I don’t believe in karma – not in the great cosmic sense anyway. Sure, I’ll buy that our actions tend to have consequences. We reap what we sow, we get what we deserve. What goes around comes around…we don’t have all these cliches because there’s no merit to the general principle that what we go impacts what we will get out of life. What I don’t believe is that all good things that happen to us must be balanced out by bad.
Generally speaking, that is. Yesterday, I believed it completely.
I got a phone call yesterday afternoon from a camp I had applied to for a general summer job. I applied a bit late, so I figured they might be able to tuck me into some part-time assistant director position, or perhaps a full-time counselor spot. About two weeks ago, they called me to ask if I might be interested in heading up the curriculum development for their pilot summer partner program with Boston Public Schools. I almost drooled over myself saying yes, and since they could not see that fact that I was all but rabid with joy, they invited me in for an interview.
I apparently managed to keep my giddy glee in check for the interview, because the phone call yesterday was an official job offer. Not only are they bringing me on for two weeks longer than I had originally thought, they’re paying me far, far more than I had hoped to make at a summer camp job. I’m at the point in my career where I expect to put up with low pay while I’m building real world experience, and their offer blew my expectations out of the water. Needless to say, I was walking on sunshine all the way in to work.
Work was fine, really…up to the point that my assistant left to head to his class. I was in ratio (enough teachers per student, by law), but only just, and the chaos level was a bit high as I was dashing from homework table to science station to craft center to supervise, encourage, and lend the aid of my adult fine motor skills. When the older kids called me over to their table, it took my brain a few infinitely long seconds to realize that they were calling me not because one of the younger children was crying, but because he was bleeding from a gaping head wound.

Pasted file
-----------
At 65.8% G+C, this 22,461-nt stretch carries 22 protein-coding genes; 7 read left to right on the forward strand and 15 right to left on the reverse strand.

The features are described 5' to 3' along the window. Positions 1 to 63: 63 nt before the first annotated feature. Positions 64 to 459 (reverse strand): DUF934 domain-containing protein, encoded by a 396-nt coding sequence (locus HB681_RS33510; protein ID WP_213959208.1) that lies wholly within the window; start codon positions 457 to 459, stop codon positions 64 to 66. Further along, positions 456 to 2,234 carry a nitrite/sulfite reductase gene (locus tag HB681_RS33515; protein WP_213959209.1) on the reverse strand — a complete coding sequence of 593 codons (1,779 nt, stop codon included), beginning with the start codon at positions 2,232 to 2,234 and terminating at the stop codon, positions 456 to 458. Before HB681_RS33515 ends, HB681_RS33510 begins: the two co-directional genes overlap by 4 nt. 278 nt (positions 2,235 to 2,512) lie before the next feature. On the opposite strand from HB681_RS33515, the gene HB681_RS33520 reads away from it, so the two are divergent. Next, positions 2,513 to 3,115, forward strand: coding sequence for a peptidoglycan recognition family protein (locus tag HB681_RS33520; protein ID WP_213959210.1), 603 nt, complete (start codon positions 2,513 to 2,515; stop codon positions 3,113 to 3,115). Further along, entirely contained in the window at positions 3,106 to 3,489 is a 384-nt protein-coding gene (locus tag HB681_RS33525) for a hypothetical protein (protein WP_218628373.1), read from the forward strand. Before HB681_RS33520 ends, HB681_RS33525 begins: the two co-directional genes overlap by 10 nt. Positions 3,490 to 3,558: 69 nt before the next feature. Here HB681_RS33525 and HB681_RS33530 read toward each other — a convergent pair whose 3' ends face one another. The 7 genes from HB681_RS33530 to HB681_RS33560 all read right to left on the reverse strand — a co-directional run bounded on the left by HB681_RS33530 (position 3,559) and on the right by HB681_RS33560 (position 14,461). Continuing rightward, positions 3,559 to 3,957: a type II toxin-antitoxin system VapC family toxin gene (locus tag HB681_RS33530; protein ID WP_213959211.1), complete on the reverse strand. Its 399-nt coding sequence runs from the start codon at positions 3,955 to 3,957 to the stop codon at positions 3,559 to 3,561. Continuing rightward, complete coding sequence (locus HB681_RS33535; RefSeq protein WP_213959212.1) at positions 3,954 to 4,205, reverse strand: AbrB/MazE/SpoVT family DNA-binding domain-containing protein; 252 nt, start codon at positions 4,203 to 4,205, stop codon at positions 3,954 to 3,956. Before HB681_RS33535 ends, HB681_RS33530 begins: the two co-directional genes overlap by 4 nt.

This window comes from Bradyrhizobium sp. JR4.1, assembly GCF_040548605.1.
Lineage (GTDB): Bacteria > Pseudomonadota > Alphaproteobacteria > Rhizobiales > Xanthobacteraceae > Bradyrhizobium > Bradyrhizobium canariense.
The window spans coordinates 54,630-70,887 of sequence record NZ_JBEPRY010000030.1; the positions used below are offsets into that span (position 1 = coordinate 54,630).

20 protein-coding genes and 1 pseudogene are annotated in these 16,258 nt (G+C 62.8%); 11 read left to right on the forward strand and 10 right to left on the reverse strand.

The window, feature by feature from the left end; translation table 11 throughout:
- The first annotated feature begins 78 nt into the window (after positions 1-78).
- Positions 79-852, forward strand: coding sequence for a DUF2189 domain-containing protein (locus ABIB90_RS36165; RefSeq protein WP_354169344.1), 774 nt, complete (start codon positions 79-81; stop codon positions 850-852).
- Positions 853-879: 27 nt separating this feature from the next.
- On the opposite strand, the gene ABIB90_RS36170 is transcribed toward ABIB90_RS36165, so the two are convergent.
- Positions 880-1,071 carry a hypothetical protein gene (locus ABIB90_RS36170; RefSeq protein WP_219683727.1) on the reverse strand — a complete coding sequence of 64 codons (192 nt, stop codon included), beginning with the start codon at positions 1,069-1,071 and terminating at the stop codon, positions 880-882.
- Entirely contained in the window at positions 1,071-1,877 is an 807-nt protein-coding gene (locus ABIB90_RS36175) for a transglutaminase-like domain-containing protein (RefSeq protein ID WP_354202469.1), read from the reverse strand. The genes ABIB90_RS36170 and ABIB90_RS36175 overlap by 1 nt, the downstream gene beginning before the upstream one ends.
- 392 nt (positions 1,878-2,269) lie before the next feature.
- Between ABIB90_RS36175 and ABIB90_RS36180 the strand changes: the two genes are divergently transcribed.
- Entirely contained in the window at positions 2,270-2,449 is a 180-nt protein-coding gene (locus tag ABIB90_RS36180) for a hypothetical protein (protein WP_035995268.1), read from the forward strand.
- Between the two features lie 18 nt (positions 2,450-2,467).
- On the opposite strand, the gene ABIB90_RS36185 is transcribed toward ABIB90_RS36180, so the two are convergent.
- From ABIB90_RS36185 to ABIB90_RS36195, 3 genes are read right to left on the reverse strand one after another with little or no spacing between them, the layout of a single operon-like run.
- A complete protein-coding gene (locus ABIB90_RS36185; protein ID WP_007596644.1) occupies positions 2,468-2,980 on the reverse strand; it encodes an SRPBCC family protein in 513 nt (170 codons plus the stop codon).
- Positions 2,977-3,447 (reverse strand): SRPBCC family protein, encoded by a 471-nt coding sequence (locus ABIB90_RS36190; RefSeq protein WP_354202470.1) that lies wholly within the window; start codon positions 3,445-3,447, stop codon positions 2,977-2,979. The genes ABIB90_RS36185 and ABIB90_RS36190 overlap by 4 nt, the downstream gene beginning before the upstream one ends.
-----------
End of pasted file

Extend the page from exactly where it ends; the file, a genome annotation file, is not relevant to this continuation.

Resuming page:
Okay, okay, a half-inch cut on his forehead may not exactly qualify as a gaping head wound, but have you ever treated a head wound of any kind? There is a lot of blood in our heads, people, and it does not take much of a cut to drain a substantial portion. I’m first aid certified, of course, but until yesterday I could honestly say that I’ve never dealt with anything worse than a bloody nose. Fortunately, the injury happened about the same time many of my kids’ parents pick them up and one of the custodians happened to be passing through, so I had plenty offers of support as I was doing my best to wash and cover the wound. Fortunately, the student didn’t lose consciousness or have any signs of concussion, so I didn’t need to have him transported to the hospital for emergency care. Fortunately, the incident was not nearly as bad as it could have been.
All the same, by the time I got him cleaned up and sitting quietly with some apple juice, I was shaking from the adrenaline. All of my happy sunshine had been replaced by a sick feeling in my stomach. These children are not my children, but when something truly bad happens to one of them, the reaction is deep and visceral. It leaves me no room to enjoy the good things that are happening outside of work.
It leaves me also weirdly wary of good things, for fear karma will call something bad down on one of my kids.